Diners at Carl Becker House last night enjoyed a feast for the eyes, ears and palate. Becker House Council sponsored a dinner benefit for Darfur, complete with African cuisine and entertainment.
Raffle tickets were sold at the door for $1, with 100 percent of the proceeds going to the Dollars for Darfur campaign. This campaign is run by the Save Darfur Coalition, which raises awareness about and works to end the ongoing genocide in Darfur, Sudan.
Tables were adorned by green, black and red linens in honor of Darfur. Modern African-influenced food was served.
“We started planning well before winter break,” said Jason Beekman ’08, a Becker House Council member who helped to coordinate the event. “We wanted to raise money and awareness about the genocide in Sudan because it is something the community can really rally around and help. The government isn’t doing enough.”
Despite the food and décor, the overall theme of the night was raising awareness.
“We are not here to celebrate,” remarked Arvind Chandrasekar, a graduate residence fellow at Becker House and the emcee of the evening. “This is not a celebration, but rather, we are here to express our support of the people in Darfur.”
Prof. Salah Hassan, a native of Sudan and the director of the Africana Studies and Research Center, spoke to attendees about the importance of not only ending the genocide, but understanding its underlying causes.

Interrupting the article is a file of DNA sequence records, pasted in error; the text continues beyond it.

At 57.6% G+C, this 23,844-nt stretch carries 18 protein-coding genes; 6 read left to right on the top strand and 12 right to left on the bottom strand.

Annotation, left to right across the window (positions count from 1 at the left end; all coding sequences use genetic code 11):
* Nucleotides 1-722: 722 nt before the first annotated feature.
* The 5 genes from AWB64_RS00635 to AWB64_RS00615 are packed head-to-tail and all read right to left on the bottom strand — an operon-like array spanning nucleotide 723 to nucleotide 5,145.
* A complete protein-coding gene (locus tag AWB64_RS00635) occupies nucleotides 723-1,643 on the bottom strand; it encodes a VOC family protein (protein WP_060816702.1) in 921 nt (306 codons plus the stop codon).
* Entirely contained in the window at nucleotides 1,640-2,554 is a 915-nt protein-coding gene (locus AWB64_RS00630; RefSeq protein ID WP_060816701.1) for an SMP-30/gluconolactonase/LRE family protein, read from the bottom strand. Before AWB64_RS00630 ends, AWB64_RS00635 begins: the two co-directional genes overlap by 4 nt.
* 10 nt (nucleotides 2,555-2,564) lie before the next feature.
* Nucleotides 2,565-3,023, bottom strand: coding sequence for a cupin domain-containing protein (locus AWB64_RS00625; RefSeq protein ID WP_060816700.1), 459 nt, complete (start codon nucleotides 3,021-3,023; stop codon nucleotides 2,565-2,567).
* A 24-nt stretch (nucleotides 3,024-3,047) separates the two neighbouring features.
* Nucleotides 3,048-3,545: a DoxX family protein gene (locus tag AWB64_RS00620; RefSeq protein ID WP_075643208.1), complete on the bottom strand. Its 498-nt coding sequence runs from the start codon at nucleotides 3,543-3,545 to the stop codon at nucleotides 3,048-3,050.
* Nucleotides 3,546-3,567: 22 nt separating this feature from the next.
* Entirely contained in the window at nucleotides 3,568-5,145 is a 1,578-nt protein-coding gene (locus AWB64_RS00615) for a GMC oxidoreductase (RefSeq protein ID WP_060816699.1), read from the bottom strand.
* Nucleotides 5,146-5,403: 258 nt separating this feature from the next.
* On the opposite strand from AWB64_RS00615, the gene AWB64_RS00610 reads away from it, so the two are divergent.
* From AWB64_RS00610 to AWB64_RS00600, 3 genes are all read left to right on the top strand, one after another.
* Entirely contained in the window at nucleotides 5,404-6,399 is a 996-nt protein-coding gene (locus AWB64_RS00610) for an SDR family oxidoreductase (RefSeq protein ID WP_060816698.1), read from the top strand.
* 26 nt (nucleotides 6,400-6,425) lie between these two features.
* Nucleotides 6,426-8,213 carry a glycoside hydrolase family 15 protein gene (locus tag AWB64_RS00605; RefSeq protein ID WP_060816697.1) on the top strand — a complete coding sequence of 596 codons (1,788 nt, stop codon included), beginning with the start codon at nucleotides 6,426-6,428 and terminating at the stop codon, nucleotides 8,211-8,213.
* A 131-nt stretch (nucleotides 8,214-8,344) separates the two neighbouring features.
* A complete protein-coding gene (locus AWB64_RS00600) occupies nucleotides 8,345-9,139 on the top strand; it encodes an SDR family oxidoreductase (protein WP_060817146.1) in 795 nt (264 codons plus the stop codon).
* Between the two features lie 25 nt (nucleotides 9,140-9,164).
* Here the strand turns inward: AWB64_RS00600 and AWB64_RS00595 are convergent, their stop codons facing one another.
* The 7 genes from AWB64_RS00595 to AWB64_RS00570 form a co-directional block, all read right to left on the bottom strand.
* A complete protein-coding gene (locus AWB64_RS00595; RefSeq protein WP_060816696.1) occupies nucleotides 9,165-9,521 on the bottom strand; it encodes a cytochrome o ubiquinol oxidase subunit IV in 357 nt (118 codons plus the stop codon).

Hassan encouraged students, faculty, and staff alike to question what their goals are in activism, not only regarding Darfur, but all areas of the world.
“As an activist myself, I would like to see a person concerned with Darfur, but also that same person concerned with racism on campus, the killings in Iraq, peace in the Middle East,” he said. “Activists need to think about what they want to accomplish.”
Students were encouraged to “arm themselves with knowledge about Sudan” by Hassan, and a table of books and articles about Sudan and the genocide was available for viewing.
“Firsthand knowledge of life in Sudan is such an asset to have at Cornell,” said Dan Gologorsky ’08. “Hassan’s talk brings a fresh perspective to [the] discussion. … It helps students to see the context of the genocide in a country, and not just view Darfur as this issue that grabs our attention.”
Many faculty and staff members were on hand to hear Hassan speak and enjoy the dinner.
“I find it interesting how little most of this audience knows about … Sudan and Sudan’s composure,” said Rick Canfield, a research associate in nutritional sciences. “People jump to Darfur because it grabs their attention. We want to help alleviate suffering, and getting to know Sudan as a nation as Hassan encouraged will help us to do that best.”